Lord of the Rings is an undeniable work of love done on a massive scale. The music is reflective of this with Howard Shore producing a soundtrack that, like the book and the films, is both epic and cosy - contrasting the grandeur of the story's events with the humbleness of those entrusted with its greatest task. Those who bought the extended editions will understand what I mean about the warmly familiar theme that plays throughout the documentaries. Shore has worked on some of my truly great films, Se7en, Ed Wood, Silence of the Lambs, Mrs Doubtfire and many more, but these features will forever be considered the bar he set for future epic soundtracks. With the music being produced by the London Philharmonic Orchestra, the same orchestra responsible for producing Star Wars, Lawrence of Arabia and The Mission, it would seem odd for the soundtrack not to be memorable. The soundtrack also features songs by two of my favourite artists, Annie Lennox and Enya, the latter providing the folkish feel that is, of course, very much in line with the whole Tolkein vision.
Star Wars does not rest easy with me as a science fiction film - it is a space opera. It's a sword and sorcery saga, half-planned and half made-up as the auteur went along, that just happens to superficially resemble a science fiction film. With this in mind, John Williams does little to indicate the futuristic image of the story and instead composed music that spoke of epic mythology. The original Star Wars certainly was ahead of its time in terms of special effects and all successive entries have at least been on the cutting edge of the current visual and sound technology, but it is the operatic score that has a major influence over the scale George Lucas clearly wanted to project. Star Wars from the spectacle and pomp of its signature track and the Throne Room to the militaristic darkness of the Imperial March via the softer pieces such as Princess Leia and Yoda's themes, the original trilogy had it all firmly in place. However, the prequel trilogy was not without its own classic moments. The Phantom Menace's Duel of Fates is motion picture gold in terms of drama with a dark tinge throughout. By using an all male choir it evokes the same sense of danger we felt in Return of Jedi's Emperor Theme, representing darkness and evil, and sets it against lighter chords used to represent the side of light and good. The Duel of Fates is most memorably used in the excellent climatic two-on-one duel in The Phantom Menace. However, in Attack of the Clones its use is more subtle and comes in to represent Anakin's internal struggle when he goes to rescue his mother.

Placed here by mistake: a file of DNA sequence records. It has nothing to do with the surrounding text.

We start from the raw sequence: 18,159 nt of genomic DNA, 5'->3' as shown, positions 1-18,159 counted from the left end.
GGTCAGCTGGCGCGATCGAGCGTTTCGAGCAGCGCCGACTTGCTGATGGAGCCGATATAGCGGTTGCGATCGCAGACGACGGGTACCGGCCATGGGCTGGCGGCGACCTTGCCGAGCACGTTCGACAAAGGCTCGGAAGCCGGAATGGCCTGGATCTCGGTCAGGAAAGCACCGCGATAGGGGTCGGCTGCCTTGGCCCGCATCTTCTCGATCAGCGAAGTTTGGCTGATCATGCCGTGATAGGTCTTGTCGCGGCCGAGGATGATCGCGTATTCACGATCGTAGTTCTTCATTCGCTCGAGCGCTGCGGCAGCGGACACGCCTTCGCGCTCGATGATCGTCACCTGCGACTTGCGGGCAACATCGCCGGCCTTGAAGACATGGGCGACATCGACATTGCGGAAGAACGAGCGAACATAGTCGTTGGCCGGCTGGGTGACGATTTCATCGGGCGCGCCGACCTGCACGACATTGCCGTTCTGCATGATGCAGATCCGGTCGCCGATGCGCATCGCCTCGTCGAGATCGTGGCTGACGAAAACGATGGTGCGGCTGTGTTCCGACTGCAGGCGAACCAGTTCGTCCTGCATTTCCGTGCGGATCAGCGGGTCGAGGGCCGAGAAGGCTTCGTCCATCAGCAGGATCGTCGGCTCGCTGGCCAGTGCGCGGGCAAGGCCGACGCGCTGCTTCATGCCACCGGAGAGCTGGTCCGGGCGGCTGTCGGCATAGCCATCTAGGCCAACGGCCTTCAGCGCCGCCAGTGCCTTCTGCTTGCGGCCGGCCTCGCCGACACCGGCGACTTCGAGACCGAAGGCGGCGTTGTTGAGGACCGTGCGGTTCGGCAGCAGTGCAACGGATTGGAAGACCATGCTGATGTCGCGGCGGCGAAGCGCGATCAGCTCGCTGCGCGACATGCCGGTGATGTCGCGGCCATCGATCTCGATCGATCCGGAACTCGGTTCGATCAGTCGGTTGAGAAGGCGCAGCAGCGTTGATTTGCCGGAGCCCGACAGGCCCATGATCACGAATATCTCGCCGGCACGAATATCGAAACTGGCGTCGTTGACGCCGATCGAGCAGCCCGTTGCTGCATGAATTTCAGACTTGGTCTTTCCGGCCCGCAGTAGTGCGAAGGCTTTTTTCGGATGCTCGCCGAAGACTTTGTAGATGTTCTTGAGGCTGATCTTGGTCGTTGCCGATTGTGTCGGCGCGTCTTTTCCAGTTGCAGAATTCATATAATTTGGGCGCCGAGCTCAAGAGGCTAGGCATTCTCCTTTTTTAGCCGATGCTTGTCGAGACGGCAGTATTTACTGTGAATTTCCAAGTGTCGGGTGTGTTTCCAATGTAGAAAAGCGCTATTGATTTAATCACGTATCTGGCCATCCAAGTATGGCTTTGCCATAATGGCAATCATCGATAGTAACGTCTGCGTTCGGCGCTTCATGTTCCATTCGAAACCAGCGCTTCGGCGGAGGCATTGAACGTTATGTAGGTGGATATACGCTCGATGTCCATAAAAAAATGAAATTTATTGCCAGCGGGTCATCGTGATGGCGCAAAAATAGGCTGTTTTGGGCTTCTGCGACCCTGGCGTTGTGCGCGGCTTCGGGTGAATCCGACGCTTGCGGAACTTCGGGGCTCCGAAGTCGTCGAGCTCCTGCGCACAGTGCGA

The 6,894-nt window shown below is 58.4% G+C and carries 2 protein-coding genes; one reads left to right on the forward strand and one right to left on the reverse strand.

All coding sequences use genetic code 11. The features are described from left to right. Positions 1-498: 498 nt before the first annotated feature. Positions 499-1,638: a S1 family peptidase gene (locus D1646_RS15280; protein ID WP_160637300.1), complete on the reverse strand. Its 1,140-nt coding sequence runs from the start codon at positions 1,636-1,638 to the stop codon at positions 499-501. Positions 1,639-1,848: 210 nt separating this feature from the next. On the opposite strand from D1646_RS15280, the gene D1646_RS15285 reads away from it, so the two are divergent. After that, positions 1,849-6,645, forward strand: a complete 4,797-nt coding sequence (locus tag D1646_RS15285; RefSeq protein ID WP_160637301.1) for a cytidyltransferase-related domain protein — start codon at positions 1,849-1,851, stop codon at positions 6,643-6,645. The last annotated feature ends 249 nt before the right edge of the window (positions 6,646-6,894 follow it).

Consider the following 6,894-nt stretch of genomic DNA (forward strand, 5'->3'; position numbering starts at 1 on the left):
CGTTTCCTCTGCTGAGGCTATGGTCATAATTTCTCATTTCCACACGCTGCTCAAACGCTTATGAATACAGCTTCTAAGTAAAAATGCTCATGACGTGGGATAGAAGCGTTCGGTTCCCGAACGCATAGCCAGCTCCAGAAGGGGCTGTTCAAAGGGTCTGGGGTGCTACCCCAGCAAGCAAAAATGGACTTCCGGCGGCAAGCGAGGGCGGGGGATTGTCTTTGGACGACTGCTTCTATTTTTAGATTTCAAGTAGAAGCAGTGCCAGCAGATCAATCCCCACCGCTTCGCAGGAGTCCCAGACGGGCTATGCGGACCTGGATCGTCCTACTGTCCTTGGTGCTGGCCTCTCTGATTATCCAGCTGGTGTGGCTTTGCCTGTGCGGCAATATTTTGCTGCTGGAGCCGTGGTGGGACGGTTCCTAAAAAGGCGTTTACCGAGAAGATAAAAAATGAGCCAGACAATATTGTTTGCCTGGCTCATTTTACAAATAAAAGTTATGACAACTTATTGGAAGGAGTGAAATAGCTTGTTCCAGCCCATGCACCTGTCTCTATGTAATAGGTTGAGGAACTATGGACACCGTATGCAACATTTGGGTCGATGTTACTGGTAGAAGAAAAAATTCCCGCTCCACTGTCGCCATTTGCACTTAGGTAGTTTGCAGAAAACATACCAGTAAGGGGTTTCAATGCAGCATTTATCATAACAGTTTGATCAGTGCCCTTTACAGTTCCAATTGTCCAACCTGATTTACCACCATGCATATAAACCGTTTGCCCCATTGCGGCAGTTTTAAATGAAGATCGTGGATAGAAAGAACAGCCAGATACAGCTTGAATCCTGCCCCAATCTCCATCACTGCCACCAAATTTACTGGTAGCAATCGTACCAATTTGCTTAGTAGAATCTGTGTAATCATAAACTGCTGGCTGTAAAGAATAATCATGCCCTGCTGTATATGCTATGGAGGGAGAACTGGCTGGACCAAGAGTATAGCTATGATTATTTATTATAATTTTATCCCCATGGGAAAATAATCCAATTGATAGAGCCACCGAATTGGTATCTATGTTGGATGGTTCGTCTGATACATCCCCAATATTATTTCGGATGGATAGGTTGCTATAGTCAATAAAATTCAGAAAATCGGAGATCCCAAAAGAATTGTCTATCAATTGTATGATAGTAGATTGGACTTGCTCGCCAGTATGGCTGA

Bram Stoker's Dracula
If ever there was a soundtrack to take you on a journey, it is Wojciech Kilar's to Francis Ford Coppola's beautiful Gothic romance, "Bram Stoker's Dracula". The film just feels operatic as its stunning visuals move with Kilar's powerful score. All the orchestral scores are wonderful from the boomingly ominous dirge of a theme to the angelically purity of the ascension piece, which played out just before the end credits. However, the piece that really appealed to me was "The Storm" with its fantastic contrasts of brassy power, a foreboding male choir and the creepy soprano vocals of Diamanda Galas with the sound of an innocuous music box. It says everything about Gothic drama.